Augustus Cain is a restless man. Deeply scarred by his military service during the Mexican War, he is now a drinker and a gambler. After one hard night of doing both, he finds that he has lost his most prized possession, his horse in a game of chance. The beast’s new owner, a Mr. Eberly, a landed Southern aristocrat has a proposition for Cain, though. Eberly has had two of his slaves escape to the North. Cain can have his horse back, as well as some remuneration, if he, Cain, will capture the escapees and return them. Cain, who thought himself done with his previous occupation, a tracker of fugitive slaves, a “Soul Catcher”, takes to the trail one more time. Accompanied by three other employees of Eberly, Cain makes his way North, passing through John Brown’s farm in New York, and ultimately to Boston, where he finds the fugitive, Rosetta, abducts her, and begins the journey back to the South. But Rosetta is not just any slave. She has a history with her ‘owner’, and resists her return to the plantation. And in learning her history, her manner of thinking and being, Augustus finds that it is his own soul that is caught.
Michael White’s new novel is extraordinary, nuanced in its details, and compelling. White supplies a panoramic view of America on the verge of Civil War. His characterizations are finely etched, including Augustus’ traveling companions, Eberly, as well as the legendary John Brown. Augustus, himself, is a complex man, a long-time reader of Milton’s Paradise Lost, who is trapped by History, his own, and that of our Nation’s. The climatic scene is well-imagined, as that History is finally confronted, in violence and freedom.
SeattleTammy and I read an advance copy of this book about two months ago, and both of us were impressed with the power and sweep of the prose. Michael White is one fine writer. The book is now available at Jackson Street Books and other fine independent bookstores. Both of us give it two thumbs up, and for you Melungeon freaks, that’s four thumbs up!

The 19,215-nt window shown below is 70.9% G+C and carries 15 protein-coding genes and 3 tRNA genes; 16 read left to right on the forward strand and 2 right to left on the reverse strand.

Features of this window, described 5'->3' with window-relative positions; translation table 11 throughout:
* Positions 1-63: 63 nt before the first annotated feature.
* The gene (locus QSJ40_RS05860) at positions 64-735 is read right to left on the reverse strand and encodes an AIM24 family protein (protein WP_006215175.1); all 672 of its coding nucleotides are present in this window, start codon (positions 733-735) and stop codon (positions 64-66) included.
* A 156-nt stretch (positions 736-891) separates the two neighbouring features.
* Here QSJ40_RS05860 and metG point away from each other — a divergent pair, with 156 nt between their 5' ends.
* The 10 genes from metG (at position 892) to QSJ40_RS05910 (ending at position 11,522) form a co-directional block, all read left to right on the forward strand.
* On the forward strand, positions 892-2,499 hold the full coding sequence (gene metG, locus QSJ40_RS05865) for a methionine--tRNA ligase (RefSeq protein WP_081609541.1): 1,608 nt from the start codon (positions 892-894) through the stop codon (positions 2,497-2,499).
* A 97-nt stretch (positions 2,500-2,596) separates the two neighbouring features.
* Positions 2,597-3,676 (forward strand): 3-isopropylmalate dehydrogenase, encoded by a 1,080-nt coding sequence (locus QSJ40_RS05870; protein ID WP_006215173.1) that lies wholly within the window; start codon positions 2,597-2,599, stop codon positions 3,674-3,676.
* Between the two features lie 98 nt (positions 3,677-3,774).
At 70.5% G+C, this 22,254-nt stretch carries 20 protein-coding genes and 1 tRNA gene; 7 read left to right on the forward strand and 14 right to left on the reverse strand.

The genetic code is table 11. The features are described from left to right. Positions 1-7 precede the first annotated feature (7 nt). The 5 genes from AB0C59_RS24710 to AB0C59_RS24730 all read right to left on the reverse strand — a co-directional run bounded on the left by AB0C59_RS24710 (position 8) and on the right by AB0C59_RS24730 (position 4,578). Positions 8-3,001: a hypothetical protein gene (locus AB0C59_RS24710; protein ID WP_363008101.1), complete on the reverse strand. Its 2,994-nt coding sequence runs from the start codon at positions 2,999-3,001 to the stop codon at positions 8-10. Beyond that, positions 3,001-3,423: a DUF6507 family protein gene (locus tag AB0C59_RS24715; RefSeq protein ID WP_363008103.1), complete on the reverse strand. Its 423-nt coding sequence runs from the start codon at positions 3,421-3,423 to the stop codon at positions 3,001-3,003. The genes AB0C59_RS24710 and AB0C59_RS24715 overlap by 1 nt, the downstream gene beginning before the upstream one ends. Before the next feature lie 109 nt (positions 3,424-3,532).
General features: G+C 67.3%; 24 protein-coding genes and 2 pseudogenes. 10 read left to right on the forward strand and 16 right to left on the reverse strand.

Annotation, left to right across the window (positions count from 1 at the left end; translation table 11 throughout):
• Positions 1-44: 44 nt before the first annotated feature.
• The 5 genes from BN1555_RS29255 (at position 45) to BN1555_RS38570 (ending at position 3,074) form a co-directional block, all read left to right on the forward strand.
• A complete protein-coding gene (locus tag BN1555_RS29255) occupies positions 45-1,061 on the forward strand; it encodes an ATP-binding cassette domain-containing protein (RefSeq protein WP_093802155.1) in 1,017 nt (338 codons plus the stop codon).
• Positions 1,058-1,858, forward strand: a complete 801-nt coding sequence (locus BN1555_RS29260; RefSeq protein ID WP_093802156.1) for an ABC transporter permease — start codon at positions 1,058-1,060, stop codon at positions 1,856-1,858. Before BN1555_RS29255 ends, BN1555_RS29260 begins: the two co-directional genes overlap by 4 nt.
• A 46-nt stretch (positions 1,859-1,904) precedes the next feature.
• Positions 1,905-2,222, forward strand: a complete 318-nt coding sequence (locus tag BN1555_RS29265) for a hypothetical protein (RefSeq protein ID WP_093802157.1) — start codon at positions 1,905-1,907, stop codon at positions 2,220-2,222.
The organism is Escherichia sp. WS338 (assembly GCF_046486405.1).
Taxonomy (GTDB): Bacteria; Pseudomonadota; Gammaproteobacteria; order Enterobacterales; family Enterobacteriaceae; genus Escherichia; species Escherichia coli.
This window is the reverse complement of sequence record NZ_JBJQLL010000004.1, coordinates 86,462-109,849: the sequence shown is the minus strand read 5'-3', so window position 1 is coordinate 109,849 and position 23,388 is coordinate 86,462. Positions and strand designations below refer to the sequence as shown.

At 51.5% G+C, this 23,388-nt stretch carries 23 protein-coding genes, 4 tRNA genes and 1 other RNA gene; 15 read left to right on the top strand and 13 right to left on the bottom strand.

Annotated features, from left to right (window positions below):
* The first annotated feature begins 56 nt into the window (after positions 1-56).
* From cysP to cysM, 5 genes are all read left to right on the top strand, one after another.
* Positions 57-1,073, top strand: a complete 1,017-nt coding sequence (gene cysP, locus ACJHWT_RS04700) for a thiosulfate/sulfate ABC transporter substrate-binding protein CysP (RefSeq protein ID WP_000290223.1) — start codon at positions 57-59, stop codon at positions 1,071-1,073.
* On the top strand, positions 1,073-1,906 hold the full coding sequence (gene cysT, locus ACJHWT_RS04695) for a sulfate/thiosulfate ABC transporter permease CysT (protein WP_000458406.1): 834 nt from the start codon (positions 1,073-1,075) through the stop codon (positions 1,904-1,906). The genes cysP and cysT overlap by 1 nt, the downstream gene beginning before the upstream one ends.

I wanted to say in passing, that I lament that Liberty’s on-going novel In Country has been pulled from the threads. I thought her writing was very good. I liked the idea of an on-going serial, much like the heyday of Dickens and Thackeray; and this story of people caught in a time of war felt contemporary and fresh. Perhaps SeattleTammy and I were a bit naive, although honored, when we first started writing book reports here. We knew that this site was not just national in scope, but international. But we weren’t so aware of the magnitude of people who visit here, which is fairly staggering. It takes a brave soul to expose oneself on such a grand scale. In Country was a bold departure for a political satire site, and I, for one, will miss it.
democommie™™™™®© is busy escaping from Maggie’s Farm and Maggie’s brother.
We still haven't heard from raindogzilla, who has a Darwin Award Prize package awaiting him, and other joke-tellers should also check in with us! The back room has towering stacks of ARCs we'd love to mail off to our participants.